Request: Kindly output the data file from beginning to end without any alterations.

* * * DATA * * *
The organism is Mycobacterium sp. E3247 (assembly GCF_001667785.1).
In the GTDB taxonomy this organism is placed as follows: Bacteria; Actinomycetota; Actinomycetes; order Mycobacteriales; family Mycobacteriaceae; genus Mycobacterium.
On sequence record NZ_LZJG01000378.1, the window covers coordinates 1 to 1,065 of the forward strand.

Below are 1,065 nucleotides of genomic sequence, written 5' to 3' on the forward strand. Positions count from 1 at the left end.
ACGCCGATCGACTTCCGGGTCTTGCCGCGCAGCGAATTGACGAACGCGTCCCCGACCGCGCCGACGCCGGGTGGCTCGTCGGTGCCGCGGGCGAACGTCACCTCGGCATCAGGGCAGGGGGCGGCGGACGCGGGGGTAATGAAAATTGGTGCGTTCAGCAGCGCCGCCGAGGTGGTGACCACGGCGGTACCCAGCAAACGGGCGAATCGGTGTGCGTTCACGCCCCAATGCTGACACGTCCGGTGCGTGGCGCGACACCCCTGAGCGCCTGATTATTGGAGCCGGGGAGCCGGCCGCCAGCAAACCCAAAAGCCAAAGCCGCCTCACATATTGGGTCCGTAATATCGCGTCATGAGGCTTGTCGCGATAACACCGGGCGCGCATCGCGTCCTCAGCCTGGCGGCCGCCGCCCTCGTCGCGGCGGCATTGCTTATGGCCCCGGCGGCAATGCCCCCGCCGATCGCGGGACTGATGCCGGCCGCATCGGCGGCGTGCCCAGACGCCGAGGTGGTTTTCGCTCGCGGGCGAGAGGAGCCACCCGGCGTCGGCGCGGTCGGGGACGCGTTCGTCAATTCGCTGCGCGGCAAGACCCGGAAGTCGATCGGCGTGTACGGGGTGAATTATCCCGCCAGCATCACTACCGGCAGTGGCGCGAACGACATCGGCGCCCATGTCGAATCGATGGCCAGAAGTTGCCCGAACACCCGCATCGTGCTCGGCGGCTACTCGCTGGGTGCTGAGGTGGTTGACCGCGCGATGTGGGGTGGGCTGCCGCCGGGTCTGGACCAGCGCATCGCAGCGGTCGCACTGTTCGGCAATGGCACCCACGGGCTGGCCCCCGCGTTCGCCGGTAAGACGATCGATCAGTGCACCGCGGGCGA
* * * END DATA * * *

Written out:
The organism is Mycobacterium sp. E3247 (assembly GCF_001667785.1).
In the GTDB taxonomy this organism is placed as follows: Bacteria; Actinomycetota; Actinomycetes; order Mycobacteriales; family Mycobacteriaceae; genus Mycobacterium.
On sequence record NZ_LZJG01000378.1, the window covers coordinates 1 to 1,065 of the forward strand.

Below are 1,065 nucleotides of genomic sequence, written 5' to 3' on the forward strand. Positions count from 1 at the left end.
ACGCCGATCGACTTCCGGGTCTTGCCGCGCAGCGAATTGACGAACGCGTCCCCGACCGCGCCGACGCCGGGTGGCTCGTCGGTGCCGCGGGCGAACGTCACCTCGGCATCAGGGCAGGGGGCGGCGGACGCGGGGGTAATGAAAATTGGTGCGTTCAGCAGCGCCGCCGAGGTGGTGACCACGGCGGTACCCAGCAAACGGGCGAATCGGTGTGCGTTCACGCCCCAATGCTGACACGTCCGGTGCGTGGCGCGACACCCCTGAGCGCCTGATTATTGGAGCCGGGGAGCCGGCCGCCAGCAAACCCAAAAGCCAAAGCCGCCTCACATATTGGGTCCGTAATATCGCGTCATGAGGCTTGTCGCGATAACACCGGGCGCGCATCGCGTCCTCAGCCTGGCGGCCGCCGCCCTCGTCGCGGCGGCATTGCTTATGGCCCCGGCGGCAATGCCCCCGCCGATCGCGGGACTGATGCCGGCCGCATCGGCGGCGTGCCCAGACGCCGAGGTGGTTTTCGCTCGCGGGCGAGAGGAGCCACCCGGCGTCGGCGCGGTCGGGGACGCGTTCGTCAATTCGCTGCGCGGCAAGACCCGGAAGTCGATCGGCGTGTACGGGGTGAATTATCCCGCCAGCATCACTACCGGCAGTGGCGCGAACGACATCGGCGCCCATGTCGAATCGATGGCCAGAAGTTGCCCGAACACCCGCATCGTGCTCGGCGGCTACTCGCTGGGTGCTGAGGTGGTTGACCGCGCGATGTGGGGTGGGCTGCCGCCGGGTCTGGACCAGCGCATCGCAGCGGTCGCACTGTTCGGCAATGGCACCCACGGGCTGGCCCCCGCGTTCGCCGGTAAGACGATCGATCAGTGCACCGCGGGCGA